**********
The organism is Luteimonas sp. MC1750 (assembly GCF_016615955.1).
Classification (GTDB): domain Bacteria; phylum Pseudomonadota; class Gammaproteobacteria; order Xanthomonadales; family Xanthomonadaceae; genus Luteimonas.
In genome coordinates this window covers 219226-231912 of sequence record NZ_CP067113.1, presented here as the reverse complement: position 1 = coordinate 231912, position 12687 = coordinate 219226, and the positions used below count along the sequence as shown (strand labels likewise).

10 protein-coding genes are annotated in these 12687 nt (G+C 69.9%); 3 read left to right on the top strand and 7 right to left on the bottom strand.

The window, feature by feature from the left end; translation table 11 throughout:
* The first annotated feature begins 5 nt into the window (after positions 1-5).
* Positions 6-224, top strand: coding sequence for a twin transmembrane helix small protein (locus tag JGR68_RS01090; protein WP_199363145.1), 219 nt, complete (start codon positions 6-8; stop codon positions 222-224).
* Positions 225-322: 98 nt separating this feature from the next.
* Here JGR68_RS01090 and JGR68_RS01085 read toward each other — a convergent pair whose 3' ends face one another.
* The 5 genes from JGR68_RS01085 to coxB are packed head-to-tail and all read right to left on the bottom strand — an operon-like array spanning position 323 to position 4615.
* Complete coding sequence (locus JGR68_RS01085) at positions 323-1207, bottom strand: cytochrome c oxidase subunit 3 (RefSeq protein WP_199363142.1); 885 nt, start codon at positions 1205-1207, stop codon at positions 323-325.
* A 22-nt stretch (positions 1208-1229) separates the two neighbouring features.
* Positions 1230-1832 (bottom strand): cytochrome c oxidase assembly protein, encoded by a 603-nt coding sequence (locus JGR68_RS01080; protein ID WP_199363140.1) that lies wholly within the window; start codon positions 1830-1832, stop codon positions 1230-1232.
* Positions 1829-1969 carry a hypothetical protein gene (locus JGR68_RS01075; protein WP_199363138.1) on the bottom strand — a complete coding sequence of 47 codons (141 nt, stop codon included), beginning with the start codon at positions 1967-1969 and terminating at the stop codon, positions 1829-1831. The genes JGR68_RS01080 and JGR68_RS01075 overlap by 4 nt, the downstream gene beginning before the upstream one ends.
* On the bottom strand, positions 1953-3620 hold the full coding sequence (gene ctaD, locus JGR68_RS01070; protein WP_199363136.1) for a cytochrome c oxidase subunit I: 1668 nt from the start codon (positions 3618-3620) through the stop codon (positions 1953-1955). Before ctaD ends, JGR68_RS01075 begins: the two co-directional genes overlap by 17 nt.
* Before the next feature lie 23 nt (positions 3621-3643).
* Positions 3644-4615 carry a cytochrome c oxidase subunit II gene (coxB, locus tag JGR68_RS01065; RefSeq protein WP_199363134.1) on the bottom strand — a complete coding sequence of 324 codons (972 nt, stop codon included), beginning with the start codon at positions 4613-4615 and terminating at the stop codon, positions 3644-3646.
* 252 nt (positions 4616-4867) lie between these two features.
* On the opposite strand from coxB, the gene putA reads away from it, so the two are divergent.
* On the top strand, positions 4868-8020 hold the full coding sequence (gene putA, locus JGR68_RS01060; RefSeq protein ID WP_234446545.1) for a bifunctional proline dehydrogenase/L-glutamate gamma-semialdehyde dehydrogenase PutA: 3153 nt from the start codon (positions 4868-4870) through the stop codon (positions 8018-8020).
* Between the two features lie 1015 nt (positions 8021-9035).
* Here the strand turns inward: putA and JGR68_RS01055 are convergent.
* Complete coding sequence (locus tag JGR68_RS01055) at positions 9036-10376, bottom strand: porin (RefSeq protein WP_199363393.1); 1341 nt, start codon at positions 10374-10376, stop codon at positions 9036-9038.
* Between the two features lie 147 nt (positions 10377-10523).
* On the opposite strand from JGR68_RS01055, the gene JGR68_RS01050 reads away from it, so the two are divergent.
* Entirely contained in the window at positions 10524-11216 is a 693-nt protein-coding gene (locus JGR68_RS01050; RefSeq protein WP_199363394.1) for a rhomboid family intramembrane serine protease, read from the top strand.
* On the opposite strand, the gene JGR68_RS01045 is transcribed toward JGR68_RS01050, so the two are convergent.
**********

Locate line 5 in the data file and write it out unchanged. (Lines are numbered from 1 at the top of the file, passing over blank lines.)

The window, feature by feature from the left end; translation table 11 throughout: